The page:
Lately I’ve been thinking a lot about the Bechdel test and what it reveals about the film industry. And there’s been at least one post I could find on a Bechdel standard for video games as well, which is interesting, even though I could dispute a whole bunch of points in the post (such as: whether or not fighting is acceptable as interaction between female characters). And it goes without saying that many movies and games do not pass either the original or Bechdel 2.0.
There’s a recent Bechdel variation for dance music (a song has to be about something other than “drunk behavior and hookups”) and one for the television industry, which says that in order to pass every episode of a show has to have two named female characters who talk about something other than a man.
And then — of course — I got to thinking about romance novels. How might the Bechdel test apply?
Oh, sure, romances are jam-packed with female characters, usually — but usually those conversations revolve entirely around men (or marriage, or babies, which are weak passes for that third rule, in my opinion). And I tend to read historicals and especially regencies, where women’s official lives historically really did center around marriage and family and only the lower classes had that tawdry making-a-living thing to consider but we don’t really write romance novels about the lower classes unless they end up in the upper classes at the end.
Of course, the whole point of the romance genre is the union of hero and heroine, however that is accomplished. It’s important to remember that the hero spends quite a bit of time talking about the heroine with other characters. It’s not like the heroine is a secondary consideration the way a female character can be in, say, an action flick. And so maybe the Bechdel test needs to be tweaked for romance novels the way Daniel Feit tweaked it for video games.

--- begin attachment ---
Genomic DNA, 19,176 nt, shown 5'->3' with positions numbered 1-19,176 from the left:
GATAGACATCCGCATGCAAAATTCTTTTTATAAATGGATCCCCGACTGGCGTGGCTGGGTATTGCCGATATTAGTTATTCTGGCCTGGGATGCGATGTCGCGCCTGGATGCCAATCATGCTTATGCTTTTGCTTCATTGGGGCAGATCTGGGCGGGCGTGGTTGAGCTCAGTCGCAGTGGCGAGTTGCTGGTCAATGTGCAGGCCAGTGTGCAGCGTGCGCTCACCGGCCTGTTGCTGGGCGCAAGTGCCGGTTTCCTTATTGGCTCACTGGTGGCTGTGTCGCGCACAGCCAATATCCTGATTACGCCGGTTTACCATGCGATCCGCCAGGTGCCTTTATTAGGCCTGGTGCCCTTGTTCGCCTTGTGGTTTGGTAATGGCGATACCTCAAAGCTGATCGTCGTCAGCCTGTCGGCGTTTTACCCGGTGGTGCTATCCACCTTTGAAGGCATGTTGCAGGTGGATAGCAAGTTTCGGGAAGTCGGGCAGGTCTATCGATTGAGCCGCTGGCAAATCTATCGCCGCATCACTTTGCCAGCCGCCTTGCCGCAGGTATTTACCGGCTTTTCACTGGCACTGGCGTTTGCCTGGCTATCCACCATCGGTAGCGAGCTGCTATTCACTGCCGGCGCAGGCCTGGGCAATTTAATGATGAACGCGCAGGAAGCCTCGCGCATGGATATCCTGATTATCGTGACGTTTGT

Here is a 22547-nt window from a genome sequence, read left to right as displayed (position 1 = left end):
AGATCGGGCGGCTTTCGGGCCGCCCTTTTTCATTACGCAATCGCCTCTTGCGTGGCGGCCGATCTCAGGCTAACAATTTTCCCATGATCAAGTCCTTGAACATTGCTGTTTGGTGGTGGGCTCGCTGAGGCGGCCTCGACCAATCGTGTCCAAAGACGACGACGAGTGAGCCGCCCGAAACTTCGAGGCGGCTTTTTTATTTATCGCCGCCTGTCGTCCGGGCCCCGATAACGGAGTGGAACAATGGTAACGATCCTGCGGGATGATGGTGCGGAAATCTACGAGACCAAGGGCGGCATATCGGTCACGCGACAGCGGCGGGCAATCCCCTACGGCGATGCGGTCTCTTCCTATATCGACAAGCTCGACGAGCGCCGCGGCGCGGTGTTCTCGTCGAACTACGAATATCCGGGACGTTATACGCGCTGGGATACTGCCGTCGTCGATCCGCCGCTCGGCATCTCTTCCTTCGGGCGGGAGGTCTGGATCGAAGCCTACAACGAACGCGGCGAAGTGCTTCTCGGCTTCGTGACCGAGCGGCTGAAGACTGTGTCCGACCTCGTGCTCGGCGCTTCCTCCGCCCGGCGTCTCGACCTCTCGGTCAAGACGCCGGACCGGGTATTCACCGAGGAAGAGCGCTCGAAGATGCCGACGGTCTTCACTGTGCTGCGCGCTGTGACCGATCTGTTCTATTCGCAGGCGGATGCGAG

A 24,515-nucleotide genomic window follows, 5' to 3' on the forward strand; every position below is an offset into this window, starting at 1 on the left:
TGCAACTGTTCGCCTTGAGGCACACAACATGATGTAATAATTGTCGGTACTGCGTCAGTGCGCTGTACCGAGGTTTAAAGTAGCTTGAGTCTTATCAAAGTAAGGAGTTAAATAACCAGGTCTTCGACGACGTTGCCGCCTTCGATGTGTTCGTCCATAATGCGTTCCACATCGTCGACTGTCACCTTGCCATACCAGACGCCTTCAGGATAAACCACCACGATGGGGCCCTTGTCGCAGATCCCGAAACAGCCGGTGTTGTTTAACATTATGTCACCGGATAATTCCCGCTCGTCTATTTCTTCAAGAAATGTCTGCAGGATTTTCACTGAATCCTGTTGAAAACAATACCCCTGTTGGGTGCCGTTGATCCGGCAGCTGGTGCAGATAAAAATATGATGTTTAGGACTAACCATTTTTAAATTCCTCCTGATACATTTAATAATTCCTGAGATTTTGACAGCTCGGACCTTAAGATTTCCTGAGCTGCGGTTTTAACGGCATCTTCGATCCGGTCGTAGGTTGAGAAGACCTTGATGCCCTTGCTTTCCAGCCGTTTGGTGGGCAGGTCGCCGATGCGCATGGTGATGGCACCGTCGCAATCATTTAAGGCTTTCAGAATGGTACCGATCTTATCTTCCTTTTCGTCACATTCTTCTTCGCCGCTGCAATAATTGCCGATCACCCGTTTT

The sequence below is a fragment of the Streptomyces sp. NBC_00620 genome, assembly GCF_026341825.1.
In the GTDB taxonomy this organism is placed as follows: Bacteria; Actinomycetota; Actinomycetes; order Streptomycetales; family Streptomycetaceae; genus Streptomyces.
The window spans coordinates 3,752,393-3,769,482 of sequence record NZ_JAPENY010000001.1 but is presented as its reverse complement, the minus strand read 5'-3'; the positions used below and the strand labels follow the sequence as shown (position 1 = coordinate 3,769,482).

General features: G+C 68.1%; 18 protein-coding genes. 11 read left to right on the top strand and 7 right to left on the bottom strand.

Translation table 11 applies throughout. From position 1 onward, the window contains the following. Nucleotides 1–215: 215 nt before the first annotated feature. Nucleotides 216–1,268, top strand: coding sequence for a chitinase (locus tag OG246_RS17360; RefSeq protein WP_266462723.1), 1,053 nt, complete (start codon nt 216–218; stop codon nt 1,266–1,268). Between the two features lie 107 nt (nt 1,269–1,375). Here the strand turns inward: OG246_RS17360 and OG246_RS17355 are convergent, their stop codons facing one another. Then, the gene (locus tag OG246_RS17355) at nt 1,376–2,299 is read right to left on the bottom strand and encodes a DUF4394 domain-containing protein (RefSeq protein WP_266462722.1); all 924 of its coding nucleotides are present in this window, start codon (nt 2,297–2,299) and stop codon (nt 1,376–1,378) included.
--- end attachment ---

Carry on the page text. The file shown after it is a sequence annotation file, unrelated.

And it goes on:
All this goes back to the age-old question of whether or not romance novels are feminist texts, or tools of the patriarchy. Whether they subvert or support gender roles and the accompanying expectations. This question is entirely unanswerable, because for every romance novel that does the former you could name one that does the latter. I have come to believe that reading and writing romance novels are very feminist acts. Because there is nothing that the chauvinistic, patriarchal elements of literary culture devalue more than romance novels and the women who read them. You don’t need me to tell you this — every romance reader has had that moment of revelation, where a new acquaintance sees a shelf or coffee table sporting a sunset-hued, mullet-bedecked, cleavage-revealing cover and gets that “I’m mentally taking a step back” gleam in their eye. They see a romance novel and question your taste, your intelligence, and your connection with reality. This is starting to change, thankfully, but even now the experience is far from rare.
Romance novels are written for women, and by women, and many millions of women get together in the world or on the internet and talk to one another about them. In some sense, then, it hardly matters what the texts themselves say, or even whether they’re any good (and let’s face it, not all of them are).
But sometimes, you read about a hero who’s a little too alpha, or a heroine who’s a little too self-sacrificing, or you start to worry about the dearth of LGBT characters (who tend especially to be erased/effaced in historicals, though increasingly less so in contemporaries) and you remember the rape-y romance days of yore and realize that we should probably still keep an eye on things from a feminist standpoint.